Are you ready for some football?
The 2012 regular season begins tonight with 154 high school games across the state of Indiana. It kicks off the countdown toward the state tournaments, and the outcomes set the tone for the next nine weeks.
Win, and all things seem possible. Lose, and you feel like Charlie Fields did last season.
New Albany dropped a 21-19 heartbreaker to Providence in Fields' debut as head coach. It was a setback for his young and unstable team, which started 0-5 and finished 1-9.
"We're trying to get the bad taste of last year out of our mouth," Fields said. "It takes a lot of wind out of your sails if you lose that first game."
Which way will the wind blow when New Albany and Providence, a rivalry of proximity that has created classic contests the last two meetings, meet at Murphy Stadium? Right now, it's swirling as each team has questions to answer.
Will a year of maturity help the Bulldogs, who fielded what Fields called a "heck of a good JV team" last year? Or can Providence, with only six returning starters, repeat recent history and pull out another close win? Both coaches would have liked to start with an easier opponent, but neither has that luxury.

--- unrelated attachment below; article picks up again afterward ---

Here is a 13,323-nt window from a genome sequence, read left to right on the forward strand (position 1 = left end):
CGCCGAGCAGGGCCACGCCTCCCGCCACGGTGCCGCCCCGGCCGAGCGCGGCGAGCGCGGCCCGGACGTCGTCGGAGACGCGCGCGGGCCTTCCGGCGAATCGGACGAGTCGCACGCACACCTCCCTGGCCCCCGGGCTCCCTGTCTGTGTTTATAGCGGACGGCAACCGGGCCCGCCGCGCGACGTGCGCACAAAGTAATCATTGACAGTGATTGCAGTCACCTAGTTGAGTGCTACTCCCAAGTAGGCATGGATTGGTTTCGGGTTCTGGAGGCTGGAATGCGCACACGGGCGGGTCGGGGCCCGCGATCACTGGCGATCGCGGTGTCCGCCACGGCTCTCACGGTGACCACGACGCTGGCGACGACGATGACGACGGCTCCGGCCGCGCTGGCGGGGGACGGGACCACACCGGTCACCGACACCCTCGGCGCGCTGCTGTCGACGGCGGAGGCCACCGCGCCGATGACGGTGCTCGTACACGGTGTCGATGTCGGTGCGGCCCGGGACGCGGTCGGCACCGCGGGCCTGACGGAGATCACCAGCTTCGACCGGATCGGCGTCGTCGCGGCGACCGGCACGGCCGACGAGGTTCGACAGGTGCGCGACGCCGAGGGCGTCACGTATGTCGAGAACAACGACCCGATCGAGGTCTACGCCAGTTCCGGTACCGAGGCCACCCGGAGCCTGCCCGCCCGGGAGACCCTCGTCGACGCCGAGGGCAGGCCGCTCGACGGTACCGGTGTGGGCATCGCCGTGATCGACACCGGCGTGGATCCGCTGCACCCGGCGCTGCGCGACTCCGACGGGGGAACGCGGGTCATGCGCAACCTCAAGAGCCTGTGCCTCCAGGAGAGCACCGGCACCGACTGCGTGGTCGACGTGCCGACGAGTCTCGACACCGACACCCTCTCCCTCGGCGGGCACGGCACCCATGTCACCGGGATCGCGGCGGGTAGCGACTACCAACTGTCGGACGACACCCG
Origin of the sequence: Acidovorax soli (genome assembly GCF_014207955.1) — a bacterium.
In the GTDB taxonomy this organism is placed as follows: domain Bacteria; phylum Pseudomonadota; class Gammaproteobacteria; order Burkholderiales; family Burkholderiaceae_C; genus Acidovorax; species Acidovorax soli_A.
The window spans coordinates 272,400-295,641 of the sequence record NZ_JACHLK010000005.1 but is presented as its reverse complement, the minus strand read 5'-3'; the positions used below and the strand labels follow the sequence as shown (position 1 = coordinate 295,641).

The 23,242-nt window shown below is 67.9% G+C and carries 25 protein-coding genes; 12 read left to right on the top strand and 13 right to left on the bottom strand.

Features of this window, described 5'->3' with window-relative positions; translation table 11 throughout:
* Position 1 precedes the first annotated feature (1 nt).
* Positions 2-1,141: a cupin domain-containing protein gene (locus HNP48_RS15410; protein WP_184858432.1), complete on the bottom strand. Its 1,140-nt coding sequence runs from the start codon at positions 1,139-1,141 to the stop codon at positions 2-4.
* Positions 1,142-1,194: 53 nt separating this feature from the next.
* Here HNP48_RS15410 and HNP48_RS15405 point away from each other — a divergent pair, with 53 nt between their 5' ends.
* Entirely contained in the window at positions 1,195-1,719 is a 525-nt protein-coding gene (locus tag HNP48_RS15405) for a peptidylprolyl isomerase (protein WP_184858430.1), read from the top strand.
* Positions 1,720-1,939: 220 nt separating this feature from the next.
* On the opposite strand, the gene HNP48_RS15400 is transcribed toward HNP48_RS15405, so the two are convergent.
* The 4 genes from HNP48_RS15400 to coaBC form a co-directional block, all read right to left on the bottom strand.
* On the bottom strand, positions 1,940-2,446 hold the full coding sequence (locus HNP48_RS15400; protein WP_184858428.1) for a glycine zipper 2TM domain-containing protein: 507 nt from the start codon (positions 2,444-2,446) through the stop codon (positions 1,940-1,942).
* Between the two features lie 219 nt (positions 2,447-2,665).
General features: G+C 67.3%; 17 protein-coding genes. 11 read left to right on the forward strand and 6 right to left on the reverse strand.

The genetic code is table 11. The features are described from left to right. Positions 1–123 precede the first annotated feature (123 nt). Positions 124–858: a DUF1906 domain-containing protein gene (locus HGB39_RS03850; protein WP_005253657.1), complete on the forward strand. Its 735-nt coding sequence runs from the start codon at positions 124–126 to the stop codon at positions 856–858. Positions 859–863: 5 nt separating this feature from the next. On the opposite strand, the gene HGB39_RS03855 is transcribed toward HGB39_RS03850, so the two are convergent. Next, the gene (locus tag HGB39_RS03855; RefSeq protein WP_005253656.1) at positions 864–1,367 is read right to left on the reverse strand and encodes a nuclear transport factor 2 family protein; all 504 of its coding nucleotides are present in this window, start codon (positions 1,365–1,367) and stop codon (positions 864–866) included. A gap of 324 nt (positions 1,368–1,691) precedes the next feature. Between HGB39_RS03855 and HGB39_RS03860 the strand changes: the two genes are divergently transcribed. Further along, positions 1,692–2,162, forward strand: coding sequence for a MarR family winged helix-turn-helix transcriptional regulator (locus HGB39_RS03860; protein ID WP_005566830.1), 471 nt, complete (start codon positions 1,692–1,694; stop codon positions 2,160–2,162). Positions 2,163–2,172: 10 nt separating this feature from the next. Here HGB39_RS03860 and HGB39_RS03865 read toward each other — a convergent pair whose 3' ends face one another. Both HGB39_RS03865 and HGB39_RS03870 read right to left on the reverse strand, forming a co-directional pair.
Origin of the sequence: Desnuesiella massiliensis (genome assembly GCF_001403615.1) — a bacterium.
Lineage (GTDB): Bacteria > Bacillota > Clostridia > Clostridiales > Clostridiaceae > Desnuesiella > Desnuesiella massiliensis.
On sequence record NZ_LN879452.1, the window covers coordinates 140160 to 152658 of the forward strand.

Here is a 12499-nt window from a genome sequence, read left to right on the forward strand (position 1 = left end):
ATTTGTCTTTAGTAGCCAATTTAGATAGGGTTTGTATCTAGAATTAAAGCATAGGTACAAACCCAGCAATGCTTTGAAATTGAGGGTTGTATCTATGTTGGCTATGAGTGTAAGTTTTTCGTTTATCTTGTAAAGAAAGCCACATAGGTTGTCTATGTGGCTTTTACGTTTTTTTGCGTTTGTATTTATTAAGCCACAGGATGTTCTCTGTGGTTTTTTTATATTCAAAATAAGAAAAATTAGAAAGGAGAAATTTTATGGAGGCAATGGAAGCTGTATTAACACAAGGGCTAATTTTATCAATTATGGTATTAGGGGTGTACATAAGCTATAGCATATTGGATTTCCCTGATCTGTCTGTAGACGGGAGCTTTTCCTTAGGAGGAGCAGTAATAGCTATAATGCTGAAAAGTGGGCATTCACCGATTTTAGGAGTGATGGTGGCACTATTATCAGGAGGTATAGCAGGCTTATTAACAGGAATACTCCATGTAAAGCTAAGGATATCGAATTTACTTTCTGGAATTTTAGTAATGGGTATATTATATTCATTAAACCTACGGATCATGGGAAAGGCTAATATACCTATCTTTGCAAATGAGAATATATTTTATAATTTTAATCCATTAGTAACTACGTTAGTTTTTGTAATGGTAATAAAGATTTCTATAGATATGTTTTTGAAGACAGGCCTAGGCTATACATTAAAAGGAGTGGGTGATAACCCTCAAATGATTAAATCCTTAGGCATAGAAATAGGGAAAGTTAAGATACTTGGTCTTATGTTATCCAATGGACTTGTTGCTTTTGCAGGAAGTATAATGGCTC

"It's a rivalry game," said Providence's Larry Denison, who won his debut as head coach in last year's game. "Any time you get that, it brings out the best in both teams. We'll find out real fast if we're at that level."
"I don't know if it's good for the coaches," Fields added. "You don't like to play a rival in Game 1. That's why Ohio State and Michigan play at the end of the year. But you don't have to say anything to motivate the kids."
The intensity has produced outstanding games of late. Providence has won three straight in the series, including a 47-46 overtime thriller in 2010 and the two-point difference last year. Both games came down to extra points.
"Both teams will play very hard and physical," Fields said. "It's usually whoever makes the first mistakes. Unfortunately, that has been us."
Last year's Providence hero was running back Zack Johnson, who ran for 158 yards and scored the three TDs, and a defense that denied New Albany's final two deep drives. The Pioneers will need a new one to step forward, and Denison is counting on considerable contributions from running back Owen Mattingly -- "one of the best athletes we've had here in a long time," Denison said -- and new quarterback Nathan Banet.
They will test a New Albany defense that allowed 38.6 points per game a year ago.
New Albany's best offensive weapon will be senior quarterback Michael Diehl, who ran for 120 yards and a touchdown and threw for 77 yards last year against the Pioneers. Diehl was also New Albany's leading rusher last season with over 700 yards.
"He gave us a lot of problems running the football," Denison said. "Their whole offense runs through him."
New Albany has lost six of its last seven openers, the lone bright spot a 30-21 win at Providence in 2008.